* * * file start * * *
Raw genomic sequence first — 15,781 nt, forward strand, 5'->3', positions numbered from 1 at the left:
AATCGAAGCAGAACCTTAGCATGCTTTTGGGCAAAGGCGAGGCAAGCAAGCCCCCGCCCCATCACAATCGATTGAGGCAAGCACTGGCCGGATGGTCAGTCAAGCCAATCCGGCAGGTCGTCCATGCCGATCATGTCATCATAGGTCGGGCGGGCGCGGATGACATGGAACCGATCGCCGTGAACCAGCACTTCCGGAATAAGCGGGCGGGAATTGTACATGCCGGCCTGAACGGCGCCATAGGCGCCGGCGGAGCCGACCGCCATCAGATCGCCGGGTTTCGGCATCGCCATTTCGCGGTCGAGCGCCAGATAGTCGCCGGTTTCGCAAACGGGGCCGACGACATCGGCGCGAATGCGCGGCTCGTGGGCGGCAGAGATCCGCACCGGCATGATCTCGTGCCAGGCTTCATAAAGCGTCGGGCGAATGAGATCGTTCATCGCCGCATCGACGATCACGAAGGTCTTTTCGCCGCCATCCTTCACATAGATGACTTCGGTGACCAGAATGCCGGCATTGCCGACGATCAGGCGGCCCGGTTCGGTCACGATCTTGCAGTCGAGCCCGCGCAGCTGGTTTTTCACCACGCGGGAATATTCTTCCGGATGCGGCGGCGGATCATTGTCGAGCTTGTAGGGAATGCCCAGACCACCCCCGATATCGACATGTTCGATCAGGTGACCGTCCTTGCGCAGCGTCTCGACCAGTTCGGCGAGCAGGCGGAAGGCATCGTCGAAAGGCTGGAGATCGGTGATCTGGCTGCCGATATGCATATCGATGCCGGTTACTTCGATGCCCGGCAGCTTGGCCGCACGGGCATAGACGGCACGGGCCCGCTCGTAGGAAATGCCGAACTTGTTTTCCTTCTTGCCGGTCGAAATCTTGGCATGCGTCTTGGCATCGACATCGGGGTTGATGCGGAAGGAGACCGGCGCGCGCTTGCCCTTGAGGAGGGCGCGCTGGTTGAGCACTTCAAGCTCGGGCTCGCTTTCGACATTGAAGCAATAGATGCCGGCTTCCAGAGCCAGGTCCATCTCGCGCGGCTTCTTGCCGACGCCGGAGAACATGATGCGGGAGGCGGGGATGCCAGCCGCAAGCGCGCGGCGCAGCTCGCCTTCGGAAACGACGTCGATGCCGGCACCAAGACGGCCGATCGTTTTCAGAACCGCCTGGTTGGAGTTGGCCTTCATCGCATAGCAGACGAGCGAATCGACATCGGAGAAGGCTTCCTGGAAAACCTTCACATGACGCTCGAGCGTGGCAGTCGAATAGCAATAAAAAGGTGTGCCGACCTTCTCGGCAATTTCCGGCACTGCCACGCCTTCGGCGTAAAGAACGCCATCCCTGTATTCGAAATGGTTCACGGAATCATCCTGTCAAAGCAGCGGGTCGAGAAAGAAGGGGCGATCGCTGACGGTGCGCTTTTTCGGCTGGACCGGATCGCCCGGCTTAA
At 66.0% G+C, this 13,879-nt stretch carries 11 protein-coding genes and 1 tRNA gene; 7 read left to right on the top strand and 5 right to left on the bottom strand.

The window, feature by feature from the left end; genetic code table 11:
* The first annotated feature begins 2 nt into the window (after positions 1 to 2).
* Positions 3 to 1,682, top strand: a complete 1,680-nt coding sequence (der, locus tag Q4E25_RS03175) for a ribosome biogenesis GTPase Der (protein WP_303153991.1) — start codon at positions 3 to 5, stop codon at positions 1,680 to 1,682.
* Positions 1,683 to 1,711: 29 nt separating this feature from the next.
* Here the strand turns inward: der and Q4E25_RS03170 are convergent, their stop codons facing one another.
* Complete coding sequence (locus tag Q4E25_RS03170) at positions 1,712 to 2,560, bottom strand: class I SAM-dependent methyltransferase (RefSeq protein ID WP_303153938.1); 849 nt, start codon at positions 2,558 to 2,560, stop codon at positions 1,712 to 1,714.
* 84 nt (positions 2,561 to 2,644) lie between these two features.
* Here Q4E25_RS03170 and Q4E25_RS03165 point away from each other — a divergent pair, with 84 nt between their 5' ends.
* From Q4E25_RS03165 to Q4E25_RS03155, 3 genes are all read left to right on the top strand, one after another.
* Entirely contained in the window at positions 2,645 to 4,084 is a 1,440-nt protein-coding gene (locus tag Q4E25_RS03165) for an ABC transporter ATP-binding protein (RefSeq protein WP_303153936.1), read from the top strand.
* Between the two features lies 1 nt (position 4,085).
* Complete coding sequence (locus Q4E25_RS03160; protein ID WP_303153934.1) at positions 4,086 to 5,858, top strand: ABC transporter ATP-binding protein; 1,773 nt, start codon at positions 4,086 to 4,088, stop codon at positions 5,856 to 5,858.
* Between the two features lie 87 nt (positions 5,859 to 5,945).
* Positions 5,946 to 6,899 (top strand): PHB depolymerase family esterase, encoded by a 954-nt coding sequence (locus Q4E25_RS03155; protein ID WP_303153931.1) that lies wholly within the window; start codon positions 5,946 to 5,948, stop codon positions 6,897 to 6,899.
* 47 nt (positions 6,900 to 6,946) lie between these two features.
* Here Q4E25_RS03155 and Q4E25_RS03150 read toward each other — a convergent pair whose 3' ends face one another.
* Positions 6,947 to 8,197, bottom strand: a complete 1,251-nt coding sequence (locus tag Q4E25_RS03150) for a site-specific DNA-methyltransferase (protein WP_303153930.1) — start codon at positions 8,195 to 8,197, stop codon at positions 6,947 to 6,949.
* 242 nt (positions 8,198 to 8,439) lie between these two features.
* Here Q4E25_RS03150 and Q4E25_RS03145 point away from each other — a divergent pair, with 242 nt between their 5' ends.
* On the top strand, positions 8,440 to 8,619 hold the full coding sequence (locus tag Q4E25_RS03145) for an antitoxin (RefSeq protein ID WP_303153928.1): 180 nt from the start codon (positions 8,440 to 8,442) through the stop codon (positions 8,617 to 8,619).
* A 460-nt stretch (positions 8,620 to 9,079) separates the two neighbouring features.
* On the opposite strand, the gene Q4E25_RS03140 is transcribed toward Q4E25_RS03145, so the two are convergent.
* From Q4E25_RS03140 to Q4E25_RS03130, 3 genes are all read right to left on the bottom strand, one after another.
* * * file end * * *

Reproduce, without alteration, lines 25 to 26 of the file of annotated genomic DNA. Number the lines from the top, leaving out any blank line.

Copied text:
* On the opposite strand, the gene Q4E25_RS03140 is transcribed toward Q4E25_RS03145, so the two are convergent.
* From Q4E25_RS03140 to Q4E25_RS03130, 3 genes are all read right to left on the bottom strand, one after another.